It comes as no surprise that recent publicized incidents of young black men being shot by police in the US have been tinged with questions of racism or racial bias. One recent and significant case was that of Alton Sterling, who was shot several times while pinned to the ground by two policemen in Baton Rouge, Louisiana, on 5 July. Another was of Philando Castile, who was fatally shot in his car by police after being pulled over on 7 July in Falcon Heights, Minnesota. The deaths of these men, which subsequently saw different sides heatedly taking contrasting interpretations attributing blame for the tragedies, sparked a wave of public protests across the country and, more disturbingly, resulted in a series of apparent reprisal attacks targeting police. On 7 July in Dallas, Texas, five police officers were killed and seven wounded by gunman Micah Johnson at the end of a peaceful protest organized by the activist movement Black Lives Matter. On 17 July, another three officers were killed by shooter Gavin Long in Baton Rouge, Louisiana.
The New York Times recently reported on a poll that counter-intuitively suggested that while black men and women in the US were “more likely to be touched, handcuffed, pushed to the ground, or pepper-sprayed by a police officer, even after accounting for how, where, and when they encounter the police”—when it came to the most lethal form of force, shootings by police, the study found “no racial bias.”
This is not actually good news. Ronald G. Fryer, a Harvard professor and author of the study, speculated that this divide was related to certain intangible costs: “Officers face costs, legal and psychological, when they unnecessarily fire their guns. But excessive use of lesser force is rarely tracked or punished. . . . In the view of Mr. Fryer, who has spent much of his career studying ways in which society might close the racial achievement gap, the failure to punish excessive everyday force is an important contributor to young black disillusionment.” (The New York Times)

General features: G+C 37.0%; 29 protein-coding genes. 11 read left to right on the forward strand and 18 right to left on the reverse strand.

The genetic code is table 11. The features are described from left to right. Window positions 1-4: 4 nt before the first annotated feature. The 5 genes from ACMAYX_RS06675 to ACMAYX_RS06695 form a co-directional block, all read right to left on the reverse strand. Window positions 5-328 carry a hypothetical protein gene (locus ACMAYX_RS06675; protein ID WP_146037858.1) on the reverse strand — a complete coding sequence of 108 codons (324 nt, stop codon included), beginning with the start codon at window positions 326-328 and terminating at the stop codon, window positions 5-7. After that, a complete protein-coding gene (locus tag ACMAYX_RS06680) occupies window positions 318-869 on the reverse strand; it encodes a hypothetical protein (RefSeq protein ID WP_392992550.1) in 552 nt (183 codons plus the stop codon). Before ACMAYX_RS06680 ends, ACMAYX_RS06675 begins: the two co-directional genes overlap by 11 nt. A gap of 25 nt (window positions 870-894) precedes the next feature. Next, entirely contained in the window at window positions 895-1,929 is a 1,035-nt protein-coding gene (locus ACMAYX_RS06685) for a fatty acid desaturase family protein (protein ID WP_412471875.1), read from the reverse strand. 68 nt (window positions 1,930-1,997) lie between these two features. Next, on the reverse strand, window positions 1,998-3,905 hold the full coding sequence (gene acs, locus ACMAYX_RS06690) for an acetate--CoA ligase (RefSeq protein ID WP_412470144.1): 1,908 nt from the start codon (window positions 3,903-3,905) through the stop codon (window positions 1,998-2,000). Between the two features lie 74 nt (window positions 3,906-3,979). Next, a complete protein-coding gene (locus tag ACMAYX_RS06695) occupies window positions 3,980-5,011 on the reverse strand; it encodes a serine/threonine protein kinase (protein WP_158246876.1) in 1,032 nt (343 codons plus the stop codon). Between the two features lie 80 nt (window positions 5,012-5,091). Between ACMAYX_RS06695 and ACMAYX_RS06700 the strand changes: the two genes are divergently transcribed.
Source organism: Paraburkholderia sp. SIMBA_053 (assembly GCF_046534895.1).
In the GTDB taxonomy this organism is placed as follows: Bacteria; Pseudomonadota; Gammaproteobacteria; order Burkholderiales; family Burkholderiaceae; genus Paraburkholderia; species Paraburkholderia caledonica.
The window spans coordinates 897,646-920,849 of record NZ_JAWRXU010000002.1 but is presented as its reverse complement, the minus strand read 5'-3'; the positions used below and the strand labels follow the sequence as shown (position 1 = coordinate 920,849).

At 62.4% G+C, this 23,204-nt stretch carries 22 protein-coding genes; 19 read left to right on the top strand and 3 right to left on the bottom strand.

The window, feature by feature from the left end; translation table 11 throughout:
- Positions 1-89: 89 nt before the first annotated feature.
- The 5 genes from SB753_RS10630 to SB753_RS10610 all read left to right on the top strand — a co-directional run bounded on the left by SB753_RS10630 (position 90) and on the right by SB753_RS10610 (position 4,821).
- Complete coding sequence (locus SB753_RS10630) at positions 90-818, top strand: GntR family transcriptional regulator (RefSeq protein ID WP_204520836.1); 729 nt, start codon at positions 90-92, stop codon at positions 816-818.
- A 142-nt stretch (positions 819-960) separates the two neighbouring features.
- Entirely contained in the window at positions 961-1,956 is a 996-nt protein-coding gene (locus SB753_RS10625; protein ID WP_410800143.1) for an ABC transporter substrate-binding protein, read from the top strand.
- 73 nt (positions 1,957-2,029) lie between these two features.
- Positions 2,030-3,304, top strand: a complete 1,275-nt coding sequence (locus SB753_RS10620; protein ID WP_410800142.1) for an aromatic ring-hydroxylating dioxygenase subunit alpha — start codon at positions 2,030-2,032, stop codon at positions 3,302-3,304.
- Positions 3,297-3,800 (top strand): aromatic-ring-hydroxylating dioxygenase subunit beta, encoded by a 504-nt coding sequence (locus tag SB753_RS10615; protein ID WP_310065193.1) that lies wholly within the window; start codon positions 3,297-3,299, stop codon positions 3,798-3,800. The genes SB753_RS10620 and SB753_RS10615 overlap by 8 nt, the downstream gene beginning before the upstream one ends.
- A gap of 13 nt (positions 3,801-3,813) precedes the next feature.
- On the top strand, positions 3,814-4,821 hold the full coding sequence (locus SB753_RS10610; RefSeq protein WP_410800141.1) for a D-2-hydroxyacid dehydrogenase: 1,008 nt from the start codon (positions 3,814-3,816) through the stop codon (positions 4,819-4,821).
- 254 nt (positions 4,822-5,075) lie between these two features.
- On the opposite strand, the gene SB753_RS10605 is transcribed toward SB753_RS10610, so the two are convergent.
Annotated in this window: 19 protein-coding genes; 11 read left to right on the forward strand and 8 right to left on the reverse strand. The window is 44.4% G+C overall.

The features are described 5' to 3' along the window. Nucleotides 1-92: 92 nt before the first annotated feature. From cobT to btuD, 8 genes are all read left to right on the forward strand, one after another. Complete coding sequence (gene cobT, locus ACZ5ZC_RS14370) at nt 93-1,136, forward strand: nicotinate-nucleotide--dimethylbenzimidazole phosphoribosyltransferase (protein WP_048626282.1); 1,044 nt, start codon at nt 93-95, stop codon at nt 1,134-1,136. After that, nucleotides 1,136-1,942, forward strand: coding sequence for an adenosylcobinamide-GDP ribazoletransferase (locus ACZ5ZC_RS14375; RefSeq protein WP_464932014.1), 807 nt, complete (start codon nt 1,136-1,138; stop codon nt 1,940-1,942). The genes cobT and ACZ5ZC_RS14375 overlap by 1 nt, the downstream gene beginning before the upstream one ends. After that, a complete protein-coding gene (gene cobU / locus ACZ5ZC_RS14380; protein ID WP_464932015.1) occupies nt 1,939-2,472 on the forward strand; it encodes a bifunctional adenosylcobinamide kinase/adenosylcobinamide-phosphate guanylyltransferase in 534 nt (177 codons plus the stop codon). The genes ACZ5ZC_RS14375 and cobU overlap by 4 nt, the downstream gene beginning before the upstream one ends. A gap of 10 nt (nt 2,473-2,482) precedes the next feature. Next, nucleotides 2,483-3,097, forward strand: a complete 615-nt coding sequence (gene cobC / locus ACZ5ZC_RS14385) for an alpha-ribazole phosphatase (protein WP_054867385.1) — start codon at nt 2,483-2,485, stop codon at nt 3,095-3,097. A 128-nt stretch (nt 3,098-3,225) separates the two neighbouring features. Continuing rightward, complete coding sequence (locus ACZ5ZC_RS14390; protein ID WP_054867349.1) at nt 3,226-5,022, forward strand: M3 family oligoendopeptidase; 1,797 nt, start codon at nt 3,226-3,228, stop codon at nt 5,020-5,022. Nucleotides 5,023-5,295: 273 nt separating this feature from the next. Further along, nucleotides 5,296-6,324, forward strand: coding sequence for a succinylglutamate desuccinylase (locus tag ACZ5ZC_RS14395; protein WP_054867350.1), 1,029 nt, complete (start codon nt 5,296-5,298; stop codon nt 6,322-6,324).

The promise of a post-racial society in America, it seems, has yet to be achieved and the issue of racial equality continues to cast a shadow over the nation. In a demoralizing but perhaps unsurprising poll jointly conducted by broadcaster ABC and The Washington Post, 63 per cent of respondents said that race relations generally were bad and 55 per cent said they were worsening. Washington, DC-based journalist Barrett Holmes Pitner argues in The Guardian that racism is such a pervasive problem because much of conservative “white” America upholds individual liberty as the definitive trait of being American, “preferring to identify individual instead of collective problems and solutions.” This makes them less sympathetic to structural, societal explanations for racism. In contrast, many African Americans and other ethnic minorities see racism as systemic: “the product of a series of structures, laws, regulations, and practices that disproportionately harm people based upon the color of their skin, ethnicity, or religion.”
Whether America’s racial malaise comes down to the collective or individual, Holmes Pitner rightly concludes that there are “seismic flaws in America’s ideological foundations, and the increased agency of black Americans has made it far harder to paper over these cracks.”
One of the conditions that have shaped the increasingly wobbly foundation of American ideology is implicit bias, or, in the words of the Kirwan Institute, a think-tank focused on race relations, “implicit social cognition.” Implicit bias can be said to influence an entire community, but works at an individual level as well. The Kirwan Institute defines implicit bias as “attitudes or stereotypes [both favorable and unfavorable] that affect our understanding, actions, and decisions in an unconscious manner.” David Amodio, an associate professor of psychology at New York University, explains that implicit bias is shaped not by personal experiences or beliefs, but by how societal messages, such as the portrayals of black Americans or other minorities, are represented in the media or other popular channels. (livescience)